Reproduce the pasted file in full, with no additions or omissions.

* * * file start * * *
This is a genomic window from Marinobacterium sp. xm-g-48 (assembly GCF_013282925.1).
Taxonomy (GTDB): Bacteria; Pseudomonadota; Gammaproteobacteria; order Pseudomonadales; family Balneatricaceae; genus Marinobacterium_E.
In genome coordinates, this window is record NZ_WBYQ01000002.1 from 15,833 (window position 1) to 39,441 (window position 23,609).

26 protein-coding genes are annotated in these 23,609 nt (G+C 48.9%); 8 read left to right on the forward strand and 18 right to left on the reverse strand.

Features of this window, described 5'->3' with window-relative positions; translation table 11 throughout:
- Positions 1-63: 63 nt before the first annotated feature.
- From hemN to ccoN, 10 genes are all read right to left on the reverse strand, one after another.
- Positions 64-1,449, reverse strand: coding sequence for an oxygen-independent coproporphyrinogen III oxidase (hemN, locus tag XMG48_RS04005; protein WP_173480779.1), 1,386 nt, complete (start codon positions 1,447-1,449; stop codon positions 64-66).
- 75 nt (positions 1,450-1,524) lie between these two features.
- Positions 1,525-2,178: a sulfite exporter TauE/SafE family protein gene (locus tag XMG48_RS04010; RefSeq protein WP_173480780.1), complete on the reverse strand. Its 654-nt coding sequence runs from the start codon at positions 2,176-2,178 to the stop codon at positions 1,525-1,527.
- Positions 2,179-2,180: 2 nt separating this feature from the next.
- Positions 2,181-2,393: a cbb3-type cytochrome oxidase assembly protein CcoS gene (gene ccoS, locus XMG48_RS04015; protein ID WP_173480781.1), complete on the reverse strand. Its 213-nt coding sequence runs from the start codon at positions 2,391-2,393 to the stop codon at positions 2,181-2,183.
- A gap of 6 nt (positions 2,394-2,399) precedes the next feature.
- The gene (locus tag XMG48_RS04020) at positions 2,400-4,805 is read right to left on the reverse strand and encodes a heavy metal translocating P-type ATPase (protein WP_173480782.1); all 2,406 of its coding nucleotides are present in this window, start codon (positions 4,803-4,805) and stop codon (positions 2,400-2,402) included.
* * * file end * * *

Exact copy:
This is a genomic window from Marinobacterium sp. xm-g-48 (assembly GCF_013282925.1).
Taxonomy (GTDB): Bacteria; Pseudomonadota; Gammaproteobacteria; order Pseudomonadales; family Balneatricaceae; genus Marinobacterium_E.
In genome coordinates, this window is record NZ_WBYQ01000002.1 from 15,833 (window position 1) to 39,441 (window position 23,609).

26 protein-coding genes are annotated in these 23,609 nt (G+C 48.9%); 8 read left to right on the forward strand and 18 right to left on the reverse strand.

Features of this window, described 5'->3' with window-relative positions; translation table 11 throughout:
- Positions 1-63: 63 nt before the first annotated feature.
- From hemN to ccoN, 10 genes are all read right to left on the reverse strand, one after another.
- Positions 64-1,449, reverse strand: coding sequence for an oxygen-independent coproporphyrinogen III oxidase (hemN, locus tag XMG48_RS04005; protein WP_173480779.1), 1,386 nt, complete (start codon positions 1,447-1,449; stop codon positions 64-66).
- 75 nt (positions 1,450-1,524) lie between these two features.
- Positions 1,525-2,178: a sulfite exporter TauE/SafE family protein gene (locus tag XMG48_RS04010; RefSeq protein WP_173480780.1), complete on the reverse strand. Its 654-nt coding sequence runs from the start codon at positions 2,176-2,178 to the stop codon at positions 1,525-1,527.
- Positions 2,179-2,180: 2 nt separating this feature from the next.
- Positions 2,181-2,393: a cbb3-type cytochrome oxidase assembly protein CcoS gene (gene ccoS, locus XMG48_RS04015; protein ID WP_173480781.1), complete on the reverse strand. Its 213-nt coding sequence runs from the start codon at positions 2,391-2,393 to the stop codon at positions 2,181-2,183.
- A gap of 6 nt (positions 2,394-2,399) precedes the next feature.
- The gene (locus tag XMG48_RS04020) at positions 2,400-4,805 is read right to left on the reverse strand and encodes a heavy metal translocating P-type ATPase (protein WP_173480782.1); all 2,406 of its coding nucleotides are present in this window, start codon (positions 4,803-4,805) and stop codon (positions 2,400-2,402) included.